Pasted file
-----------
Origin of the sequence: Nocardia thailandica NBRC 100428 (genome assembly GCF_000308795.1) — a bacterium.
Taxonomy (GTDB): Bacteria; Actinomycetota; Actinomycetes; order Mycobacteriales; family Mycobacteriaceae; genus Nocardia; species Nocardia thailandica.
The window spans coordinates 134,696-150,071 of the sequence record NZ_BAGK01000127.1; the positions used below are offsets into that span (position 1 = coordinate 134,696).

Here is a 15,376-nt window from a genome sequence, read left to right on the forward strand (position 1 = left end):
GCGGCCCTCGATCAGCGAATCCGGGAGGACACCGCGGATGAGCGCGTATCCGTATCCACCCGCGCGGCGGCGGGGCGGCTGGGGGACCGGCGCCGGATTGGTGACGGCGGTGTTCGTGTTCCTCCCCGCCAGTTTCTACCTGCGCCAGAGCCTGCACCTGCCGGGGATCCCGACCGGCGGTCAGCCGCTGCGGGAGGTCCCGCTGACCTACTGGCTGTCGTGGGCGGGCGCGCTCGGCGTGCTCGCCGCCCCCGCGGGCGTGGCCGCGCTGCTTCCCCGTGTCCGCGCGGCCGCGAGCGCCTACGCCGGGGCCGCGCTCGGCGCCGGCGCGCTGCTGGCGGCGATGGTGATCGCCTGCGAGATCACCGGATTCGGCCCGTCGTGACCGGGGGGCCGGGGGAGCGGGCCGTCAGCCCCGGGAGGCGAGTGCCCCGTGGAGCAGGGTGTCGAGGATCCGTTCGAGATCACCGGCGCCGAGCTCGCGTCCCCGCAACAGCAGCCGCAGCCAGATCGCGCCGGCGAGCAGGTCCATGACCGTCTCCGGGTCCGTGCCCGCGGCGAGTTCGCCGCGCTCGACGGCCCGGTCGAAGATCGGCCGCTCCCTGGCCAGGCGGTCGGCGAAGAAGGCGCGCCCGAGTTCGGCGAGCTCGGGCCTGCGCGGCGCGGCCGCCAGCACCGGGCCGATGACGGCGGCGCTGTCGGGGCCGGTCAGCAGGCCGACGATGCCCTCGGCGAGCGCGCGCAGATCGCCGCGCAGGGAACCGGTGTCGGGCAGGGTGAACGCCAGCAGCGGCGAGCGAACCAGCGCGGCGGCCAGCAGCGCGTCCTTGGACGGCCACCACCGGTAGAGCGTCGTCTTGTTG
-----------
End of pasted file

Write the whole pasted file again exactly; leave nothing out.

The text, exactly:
Origin of the sequence: Nocardia thailandica NBRC 100428 (genome assembly GCF_000308795.1) — a bacterium.
Taxonomy (GTDB): Bacteria; Actinomycetota; Actinomycetes; order Mycobacteriales; family Mycobacteriaceae; genus Nocardia; species Nocardia thailandica.
The window spans coordinates 134,696-150,071 of the sequence record NZ_BAGK01000127.1; the positions used below are offsets into that span (position 1 = coordinate 134,696).

Here is a 15,376-nt window from a genome sequence, read left to right on the forward strand (position 1 = left end):
GCGGCCCTCGATCAGCGAATCCGGGAGGACACCGCGGATGAGCGCGTATCCGTATCCACCCGCGCGGCGGCGGGGCGGCTGGGGGACCGGCGCCGGATTGGTGACGGCGGTGTTCGTGTTCCTCCCCGCCAGTTTCTACCTGCGCCAGAGCCTGCACCTGCCGGGGATCCCGACCGGCGGTCAGCCGCTGCGGGAGGTCCCGCTGACCTACTGGCTGTCGTGGGCGGGCGCGCTCGGCGTGCTCGCCGCCCCCGCGGGCGTGGCCGCGCTGCTTCCCCGTGTCCGCGCGGCCGCGAGCGCCTACGCCGGGGCCGCGCTCGGCGCCGGCGCGCTGCTGGCGGCGATGGTGATCGCCTGCGAGATCACCGGATTCGGCCCGTCGTGACCGGGGGGCCGGGGGAGCGGGCCGTCAGCCCCGGGAGGCGAGTGCCCCGTGGAGCAGGGTGTCGAGGATCCGTTCGAGATCACCGGCGCCGAGCTCGCGTCCCCGCAACAGCAGCCGCAGCCAGATCGCGCCGGCGAGCAGGTCCATGACCGTCTCCGGGTCCGTGCCCGCGGCGAGTTCGCCGCGCTCGACGGCCCGGTCGAAGATCGGCCGCTCCCTGGCCAGGCGGTCGGCGAAGAAGGCGCGCCCGAGTTCGGCGAGCTCGGGCCTGCGCGGCGCGGCCGCCAGCACCGGGCCGATGACGGCGGCGCTGTCGGGGCCGGTCAGCAGGCCGACGATGCCCTCGGCGAGCGCGCGCAGATCGCCGCGCAGGGAACCGGTGTCGGGCAGGGTGAACGCCAGCAGCGGCGAGCGAACCAGCGCGGCGGCCAGCAGCGCGTCCTTGGACGGCCACCACCGGTAGAGCGTCGTCTTGTTG